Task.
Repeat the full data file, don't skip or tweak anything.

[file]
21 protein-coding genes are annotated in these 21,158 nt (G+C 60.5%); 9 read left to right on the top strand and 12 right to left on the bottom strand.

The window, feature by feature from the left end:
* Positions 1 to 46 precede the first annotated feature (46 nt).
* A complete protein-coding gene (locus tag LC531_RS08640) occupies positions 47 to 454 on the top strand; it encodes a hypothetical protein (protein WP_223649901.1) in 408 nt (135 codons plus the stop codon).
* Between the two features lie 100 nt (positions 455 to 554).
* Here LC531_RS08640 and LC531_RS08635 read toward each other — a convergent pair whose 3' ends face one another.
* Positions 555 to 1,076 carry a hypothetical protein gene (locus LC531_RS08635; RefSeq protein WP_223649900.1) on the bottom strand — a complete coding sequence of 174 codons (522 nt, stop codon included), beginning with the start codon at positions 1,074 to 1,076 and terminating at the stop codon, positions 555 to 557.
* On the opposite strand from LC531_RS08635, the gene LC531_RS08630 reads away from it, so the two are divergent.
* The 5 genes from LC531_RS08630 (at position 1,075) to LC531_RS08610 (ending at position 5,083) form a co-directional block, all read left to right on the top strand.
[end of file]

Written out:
21 protein-coding genes are annotated in these 21,158 nt (G+C 60.5%); 9 read left to right on the top strand and 12 right to left on the bottom strand.

The window, feature by feature from the left end:
* Positions 1 to 46 precede the first annotated feature (46 nt).
* A complete protein-coding gene (locus tag LC531_RS08640) occupies positions 47 to 454 on the top strand; it encodes a hypothetical protein (protein WP_223649901.1) in 408 nt (135 codons plus the stop codon).
* Between the two features lie 100 nt (positions 455 to 554).
* Here LC531_RS08640 and LC531_RS08635 read toward each other — a convergent pair whose 3' ends face one another.
* Positions 555 to 1,076 carry a hypothetical protein gene (locus LC531_RS08635; RefSeq protein WP_223649900.1) on the bottom strand — a complete coding sequence of 174 codons (522 nt, stop codon included), beginning with the start codon at positions 1,074 to 1,076 and terminating at the stop codon, positions 555 to 557.
* On the opposite strand from LC531_RS08635, the gene LC531_RS08630 reads away from it, so the two are divergent.
* The 5 genes from LC531_RS08630 (at position 1,075) to LC531_RS08610 (ending at position 5,083) form a co-directional block, all read left to right on the top strand.